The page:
Of Those Pigments Would Do The Rich Yellowness Entirely Disappearing





and the sober-coloured earth being left behind.



* * * * *



From several metals besides those mentioned, yellows more or less vivid

and durable may be obtained--from tin, nickel, cerium, molybdenum, &c.;

but we do not know that any one of them would be a really desirable

addition. To justify its being brought out, a new pigment should own

some special advantage, chemical or artistic, by which it may be

distinguished from other colours. No purpose would be answered by

crowding the palette with mere repetitions, even though they were

stable. If, for instance, indium yellow were found exactly similar to

that of cadmium, in colour, opacity, permanence, its presence would be

quite superfluous. The mistake is often made of offering a fresh

compound for a pigment when something as good or better, and cheaper may

be, already exists. We remember a patient experimenter, who had produced

a pink from cobalt, wondering why his colour should be so generally

declined. The product was not wanting in either beauty or stability, but

he forgot that the lakes of madder were far more beautiful, at least as

durable, and much less expensive. We have said that we do not join in

the cry of there being too many pigments, or share the opinion that

there is not room for more, but we do enforce the necessity of progress.

Let us have as many good colours as possible, but let the new be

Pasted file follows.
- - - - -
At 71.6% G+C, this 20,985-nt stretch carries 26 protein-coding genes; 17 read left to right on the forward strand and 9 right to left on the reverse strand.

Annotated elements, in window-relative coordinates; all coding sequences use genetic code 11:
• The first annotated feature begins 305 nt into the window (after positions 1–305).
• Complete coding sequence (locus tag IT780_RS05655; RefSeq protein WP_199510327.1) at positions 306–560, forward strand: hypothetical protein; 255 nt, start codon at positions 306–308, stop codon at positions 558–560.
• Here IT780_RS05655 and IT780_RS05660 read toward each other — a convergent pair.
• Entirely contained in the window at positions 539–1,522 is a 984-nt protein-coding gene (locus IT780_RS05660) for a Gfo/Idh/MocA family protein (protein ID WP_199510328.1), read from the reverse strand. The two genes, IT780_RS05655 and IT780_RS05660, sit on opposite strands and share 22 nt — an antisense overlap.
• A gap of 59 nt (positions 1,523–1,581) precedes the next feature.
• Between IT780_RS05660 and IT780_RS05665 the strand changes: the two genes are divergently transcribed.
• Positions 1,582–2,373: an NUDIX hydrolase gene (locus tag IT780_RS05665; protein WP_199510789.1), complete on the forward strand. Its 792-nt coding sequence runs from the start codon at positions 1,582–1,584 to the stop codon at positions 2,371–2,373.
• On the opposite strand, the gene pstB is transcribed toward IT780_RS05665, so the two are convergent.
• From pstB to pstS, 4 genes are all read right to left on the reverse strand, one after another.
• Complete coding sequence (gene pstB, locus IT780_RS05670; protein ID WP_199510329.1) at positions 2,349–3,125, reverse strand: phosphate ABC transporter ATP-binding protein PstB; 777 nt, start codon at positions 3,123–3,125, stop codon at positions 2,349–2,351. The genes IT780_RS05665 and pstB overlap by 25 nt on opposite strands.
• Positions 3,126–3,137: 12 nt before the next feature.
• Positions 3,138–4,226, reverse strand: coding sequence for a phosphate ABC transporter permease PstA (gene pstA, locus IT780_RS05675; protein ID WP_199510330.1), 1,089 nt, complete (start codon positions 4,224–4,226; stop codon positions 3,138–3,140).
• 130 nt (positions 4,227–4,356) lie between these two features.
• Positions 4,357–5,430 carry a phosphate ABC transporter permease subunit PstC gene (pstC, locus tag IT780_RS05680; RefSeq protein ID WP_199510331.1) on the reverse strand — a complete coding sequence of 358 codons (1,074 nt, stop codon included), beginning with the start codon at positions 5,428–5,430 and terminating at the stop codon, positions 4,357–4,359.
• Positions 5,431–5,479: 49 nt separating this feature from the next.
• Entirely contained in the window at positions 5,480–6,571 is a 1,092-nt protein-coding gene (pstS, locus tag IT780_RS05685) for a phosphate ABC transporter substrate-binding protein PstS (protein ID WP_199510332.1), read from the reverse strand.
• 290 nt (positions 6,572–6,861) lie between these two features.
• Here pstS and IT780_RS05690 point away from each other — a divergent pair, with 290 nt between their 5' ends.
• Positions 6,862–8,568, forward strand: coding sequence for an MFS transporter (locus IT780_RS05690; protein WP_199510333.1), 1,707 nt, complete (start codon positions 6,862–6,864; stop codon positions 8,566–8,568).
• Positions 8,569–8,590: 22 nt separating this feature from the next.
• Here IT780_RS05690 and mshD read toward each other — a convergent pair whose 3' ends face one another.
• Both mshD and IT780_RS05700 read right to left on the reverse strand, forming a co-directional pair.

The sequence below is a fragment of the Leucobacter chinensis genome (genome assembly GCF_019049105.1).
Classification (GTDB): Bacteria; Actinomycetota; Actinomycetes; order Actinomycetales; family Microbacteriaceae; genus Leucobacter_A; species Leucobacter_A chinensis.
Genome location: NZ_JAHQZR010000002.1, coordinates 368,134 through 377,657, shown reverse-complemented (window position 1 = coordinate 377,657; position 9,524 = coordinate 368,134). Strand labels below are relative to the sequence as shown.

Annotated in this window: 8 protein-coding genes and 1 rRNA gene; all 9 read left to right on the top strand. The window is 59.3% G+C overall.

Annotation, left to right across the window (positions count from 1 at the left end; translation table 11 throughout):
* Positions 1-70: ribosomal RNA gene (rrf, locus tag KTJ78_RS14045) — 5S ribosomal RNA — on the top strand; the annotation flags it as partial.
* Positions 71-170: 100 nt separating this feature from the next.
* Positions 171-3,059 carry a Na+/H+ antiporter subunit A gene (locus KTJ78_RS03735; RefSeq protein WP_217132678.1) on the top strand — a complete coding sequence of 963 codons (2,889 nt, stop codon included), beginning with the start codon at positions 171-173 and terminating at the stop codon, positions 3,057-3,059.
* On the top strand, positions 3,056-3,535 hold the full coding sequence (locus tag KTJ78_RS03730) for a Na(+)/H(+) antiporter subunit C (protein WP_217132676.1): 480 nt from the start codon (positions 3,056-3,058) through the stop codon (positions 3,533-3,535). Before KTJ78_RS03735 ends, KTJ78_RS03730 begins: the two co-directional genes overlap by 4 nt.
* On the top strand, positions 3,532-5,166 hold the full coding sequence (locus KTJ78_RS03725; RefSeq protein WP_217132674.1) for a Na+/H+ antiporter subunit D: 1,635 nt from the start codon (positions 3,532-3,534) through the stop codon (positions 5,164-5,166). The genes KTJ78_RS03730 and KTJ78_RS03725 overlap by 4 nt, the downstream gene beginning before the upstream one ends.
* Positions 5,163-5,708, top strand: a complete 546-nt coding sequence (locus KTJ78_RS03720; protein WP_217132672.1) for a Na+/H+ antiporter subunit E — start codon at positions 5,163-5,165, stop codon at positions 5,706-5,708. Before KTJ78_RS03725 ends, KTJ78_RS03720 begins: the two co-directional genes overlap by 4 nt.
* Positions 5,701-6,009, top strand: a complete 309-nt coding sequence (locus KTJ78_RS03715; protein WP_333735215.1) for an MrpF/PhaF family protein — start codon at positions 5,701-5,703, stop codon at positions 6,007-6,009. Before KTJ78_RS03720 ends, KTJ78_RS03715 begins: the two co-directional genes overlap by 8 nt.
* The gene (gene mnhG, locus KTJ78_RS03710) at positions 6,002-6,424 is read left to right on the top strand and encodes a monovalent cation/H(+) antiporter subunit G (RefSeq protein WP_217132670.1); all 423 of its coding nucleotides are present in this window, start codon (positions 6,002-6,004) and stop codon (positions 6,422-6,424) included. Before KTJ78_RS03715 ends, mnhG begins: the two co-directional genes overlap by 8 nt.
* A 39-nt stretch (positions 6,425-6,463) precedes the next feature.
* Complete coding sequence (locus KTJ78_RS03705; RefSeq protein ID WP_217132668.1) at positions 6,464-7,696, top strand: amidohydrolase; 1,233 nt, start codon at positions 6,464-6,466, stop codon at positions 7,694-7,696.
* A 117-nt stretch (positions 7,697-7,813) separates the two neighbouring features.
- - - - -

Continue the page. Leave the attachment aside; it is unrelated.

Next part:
superior to the old, and all be distinct from each other.



As far as yellows are concerned, the palette possesses both variety and

durability. Opaque or transparent, bright or subdued, deep or pale, it

presents a sufficiency of permanent pigments. Most noteworthy are

aureolin, the deep and 'pale' cadmiums, lemon yellow, Mars yellow, the

modern Naples yellow, the ochres, orient yellow, and raw sienna. Whether

used alone or in tint these are, if genuine, perfectly reliable, and

comprise the list of those durable colours which may be called pigments

of the first class.



Among pigments of the second class, or the semi-stable, gamboge holds

the foremost place, for although not strictly durable in itself, it

conduces to the permanence of other colours. Chrome yellows, citron

yellow, strontian yellow, and Thwaites' yellow, also belong to this

division.



As third class pigments, or the fugitive, must be ranked Mutrie yellow

and other lemon cadmiums, the true gallstone, Indian yellow, the lakes,

orpiment, Gelbin's yellow, massicot, patent yellow, and turbith mineral.



It must not be forgotten, however, that these three classes are subject

to modification. A durable pigment may be so adulterated as to descend

to the second or even the third division, while a semi-stable or

fugitive colour may be replaced by a permanent or comparatively

permanent substitute, as in the case of strontian yellow and gallstone.

It should likewise be remembered that pigments are apt to vary in

stability according to the mode of their preparation; and that, as there

are different degrees of permanence, there are different degrees of

fugacity.












TTITLE PRIMARY RED





Red is the second and intermediate of the primary colours, standing





Of These There Are Three Tints Deep A So-called Pale And Lemon Of Which Black And White Have Been Stated To Be The Opposed facebooktwittergoogle_plusredditpinterestlinkedinmail

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